|Allegra di Bonaventura|
|Pages/Publication Date:||441 / 2013|
Joshua Hempstead was a well-respected farmer and tradesman in New London, Connecticut. As his remarkable diary (171158) reveals, he also owned a slave, Adam Jackson, for more than 30 years. In this engrossing narrative of family life and the slave experience in the colonial North, Allegra di Bonaventura expands on her George Washington Egleston Prizewinning dissertation to describe the complexity of this master/slave relationship, tracing the intertwining stories of two families until the eve of the Revolution. Slavery is often left out of our collective memory of New England's history, yet it made a profound impact on individual families, and di Bonaventura reveals how, in every part of the region and every social level, the lines between slavery and freedom were blurred as these families struggled to survive.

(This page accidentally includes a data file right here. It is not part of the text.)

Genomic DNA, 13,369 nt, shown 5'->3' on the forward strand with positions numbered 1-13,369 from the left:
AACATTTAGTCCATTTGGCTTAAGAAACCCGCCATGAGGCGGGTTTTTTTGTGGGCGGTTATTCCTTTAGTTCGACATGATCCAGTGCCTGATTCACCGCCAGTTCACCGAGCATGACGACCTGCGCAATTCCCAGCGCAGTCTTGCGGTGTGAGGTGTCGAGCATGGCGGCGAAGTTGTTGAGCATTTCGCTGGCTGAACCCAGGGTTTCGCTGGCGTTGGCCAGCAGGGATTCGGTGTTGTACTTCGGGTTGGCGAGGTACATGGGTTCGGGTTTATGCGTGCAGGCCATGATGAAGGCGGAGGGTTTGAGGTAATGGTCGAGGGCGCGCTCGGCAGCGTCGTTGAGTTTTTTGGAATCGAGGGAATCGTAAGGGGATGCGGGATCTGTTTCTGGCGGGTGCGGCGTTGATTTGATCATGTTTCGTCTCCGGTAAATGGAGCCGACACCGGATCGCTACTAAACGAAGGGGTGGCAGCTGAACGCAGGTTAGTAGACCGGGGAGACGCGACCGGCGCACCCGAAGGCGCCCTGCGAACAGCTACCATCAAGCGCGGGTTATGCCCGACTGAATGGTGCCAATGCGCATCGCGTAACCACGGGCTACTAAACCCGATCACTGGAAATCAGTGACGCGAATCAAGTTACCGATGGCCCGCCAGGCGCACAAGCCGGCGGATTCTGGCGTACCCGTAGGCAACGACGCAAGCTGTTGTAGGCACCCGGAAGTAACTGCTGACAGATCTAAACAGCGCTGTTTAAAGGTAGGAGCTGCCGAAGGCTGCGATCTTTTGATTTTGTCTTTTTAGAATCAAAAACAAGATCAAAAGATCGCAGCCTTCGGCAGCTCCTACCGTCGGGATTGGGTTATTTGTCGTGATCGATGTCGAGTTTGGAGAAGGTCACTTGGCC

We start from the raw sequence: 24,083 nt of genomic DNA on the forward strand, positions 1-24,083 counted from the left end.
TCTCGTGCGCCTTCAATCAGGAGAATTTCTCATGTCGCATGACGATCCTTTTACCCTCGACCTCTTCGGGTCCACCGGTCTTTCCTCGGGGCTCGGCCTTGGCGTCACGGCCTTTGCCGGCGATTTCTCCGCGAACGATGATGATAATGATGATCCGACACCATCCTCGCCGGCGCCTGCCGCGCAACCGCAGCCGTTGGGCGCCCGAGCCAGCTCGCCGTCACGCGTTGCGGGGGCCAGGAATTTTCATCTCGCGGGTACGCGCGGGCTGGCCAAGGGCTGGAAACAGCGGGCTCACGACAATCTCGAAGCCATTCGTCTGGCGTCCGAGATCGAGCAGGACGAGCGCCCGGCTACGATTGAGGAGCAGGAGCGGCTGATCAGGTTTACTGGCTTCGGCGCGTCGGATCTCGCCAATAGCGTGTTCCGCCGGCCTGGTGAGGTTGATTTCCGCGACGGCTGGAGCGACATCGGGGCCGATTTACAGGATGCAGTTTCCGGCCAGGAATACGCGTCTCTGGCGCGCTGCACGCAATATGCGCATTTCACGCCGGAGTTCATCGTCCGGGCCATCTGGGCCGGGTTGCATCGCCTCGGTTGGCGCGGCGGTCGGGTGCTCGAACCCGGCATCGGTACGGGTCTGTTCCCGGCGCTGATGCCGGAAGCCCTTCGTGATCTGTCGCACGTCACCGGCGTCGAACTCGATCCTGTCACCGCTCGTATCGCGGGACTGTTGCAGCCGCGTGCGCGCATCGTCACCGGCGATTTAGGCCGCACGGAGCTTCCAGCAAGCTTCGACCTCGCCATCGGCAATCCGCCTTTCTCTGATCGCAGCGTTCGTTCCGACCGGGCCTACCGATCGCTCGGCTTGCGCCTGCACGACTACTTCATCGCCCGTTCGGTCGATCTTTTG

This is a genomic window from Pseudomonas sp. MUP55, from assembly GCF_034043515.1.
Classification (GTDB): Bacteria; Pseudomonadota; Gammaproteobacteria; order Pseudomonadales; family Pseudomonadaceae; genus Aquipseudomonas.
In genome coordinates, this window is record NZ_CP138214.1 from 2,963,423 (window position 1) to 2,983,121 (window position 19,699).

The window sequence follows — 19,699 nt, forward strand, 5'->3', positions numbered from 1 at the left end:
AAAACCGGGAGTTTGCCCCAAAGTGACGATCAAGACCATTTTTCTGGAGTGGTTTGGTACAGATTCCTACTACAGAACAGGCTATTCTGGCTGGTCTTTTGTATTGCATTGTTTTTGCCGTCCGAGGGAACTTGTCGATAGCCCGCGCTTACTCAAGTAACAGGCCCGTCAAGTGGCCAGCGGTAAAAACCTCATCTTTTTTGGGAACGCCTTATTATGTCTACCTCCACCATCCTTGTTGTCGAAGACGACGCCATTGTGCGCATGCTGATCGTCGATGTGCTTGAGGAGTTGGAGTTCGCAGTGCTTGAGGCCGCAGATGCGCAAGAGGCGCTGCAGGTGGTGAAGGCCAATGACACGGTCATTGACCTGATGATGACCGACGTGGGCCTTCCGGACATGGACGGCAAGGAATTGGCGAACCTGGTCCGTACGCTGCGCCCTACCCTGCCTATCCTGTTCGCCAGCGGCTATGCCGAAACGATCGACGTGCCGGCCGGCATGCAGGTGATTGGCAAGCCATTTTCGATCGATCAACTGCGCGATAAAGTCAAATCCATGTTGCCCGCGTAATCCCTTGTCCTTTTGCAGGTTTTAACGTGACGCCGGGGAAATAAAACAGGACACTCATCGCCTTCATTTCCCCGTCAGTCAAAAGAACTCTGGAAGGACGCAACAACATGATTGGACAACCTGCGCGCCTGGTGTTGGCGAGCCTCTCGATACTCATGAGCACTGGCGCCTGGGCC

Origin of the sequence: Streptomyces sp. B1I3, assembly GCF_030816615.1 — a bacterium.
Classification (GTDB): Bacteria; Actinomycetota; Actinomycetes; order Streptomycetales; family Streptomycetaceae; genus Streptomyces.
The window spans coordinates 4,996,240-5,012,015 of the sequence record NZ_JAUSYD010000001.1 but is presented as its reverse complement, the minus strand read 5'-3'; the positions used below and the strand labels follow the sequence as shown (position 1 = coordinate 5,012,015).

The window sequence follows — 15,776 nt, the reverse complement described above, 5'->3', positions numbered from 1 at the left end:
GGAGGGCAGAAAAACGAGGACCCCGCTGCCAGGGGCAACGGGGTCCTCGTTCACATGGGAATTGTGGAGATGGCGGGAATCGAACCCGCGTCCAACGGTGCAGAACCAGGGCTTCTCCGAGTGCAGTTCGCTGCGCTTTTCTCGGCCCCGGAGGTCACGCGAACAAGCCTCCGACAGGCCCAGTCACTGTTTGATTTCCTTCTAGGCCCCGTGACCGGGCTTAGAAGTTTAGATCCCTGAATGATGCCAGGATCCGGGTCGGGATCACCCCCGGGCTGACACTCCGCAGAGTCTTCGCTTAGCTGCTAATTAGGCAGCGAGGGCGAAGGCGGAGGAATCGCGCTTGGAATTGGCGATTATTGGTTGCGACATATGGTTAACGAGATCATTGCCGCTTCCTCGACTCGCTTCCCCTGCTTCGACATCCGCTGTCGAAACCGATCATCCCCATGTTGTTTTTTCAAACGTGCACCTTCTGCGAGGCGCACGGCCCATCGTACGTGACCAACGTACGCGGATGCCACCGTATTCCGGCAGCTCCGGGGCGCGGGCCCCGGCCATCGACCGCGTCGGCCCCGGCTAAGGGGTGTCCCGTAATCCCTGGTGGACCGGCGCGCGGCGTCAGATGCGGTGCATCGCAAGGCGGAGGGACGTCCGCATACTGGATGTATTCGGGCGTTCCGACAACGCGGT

"A fascinating view into the little known world of slavery in the north.... Di Bonaventura's rich account complicates the traditional narrative of slavery and race in early America."—Annette Gordon-Reed
"An extraordinary story about ordinary people in a pre-revolutionary New England family. Among the people are a master and his slave, the only account of such psychological depth I have seen in all the family histories of New England. Impeccably researched, elegantly written, For Adams' Sake is a model of its kind."—Joseph Ellis
"There are numerous scholarly studies of social relations and family life in colonial New England, but, unfortunately, few of them examine the institution of chattel slavery and how it influenced the families of both slaves and master.... Much of [the author's] account relies on the extensive diary of Joshua Hempstead, a successful farmer from New London and the owner of the slave Adam Jackson. But di Bonaventura utilizes other primary sources to fill in gaps about Jackson and his family. The relations between master and slave are complex. At times, Adam and his family seem to be virtually part of the larger Hempstead family, and the burden of enslavement appears light. Yet di Bonaventura provides often brutally disturbing examples that remind us that slavery is a condition of subjugation to the whims of the more powerful. This is an important examination of an often-neglected aspect of our colonial heritage."—Booklist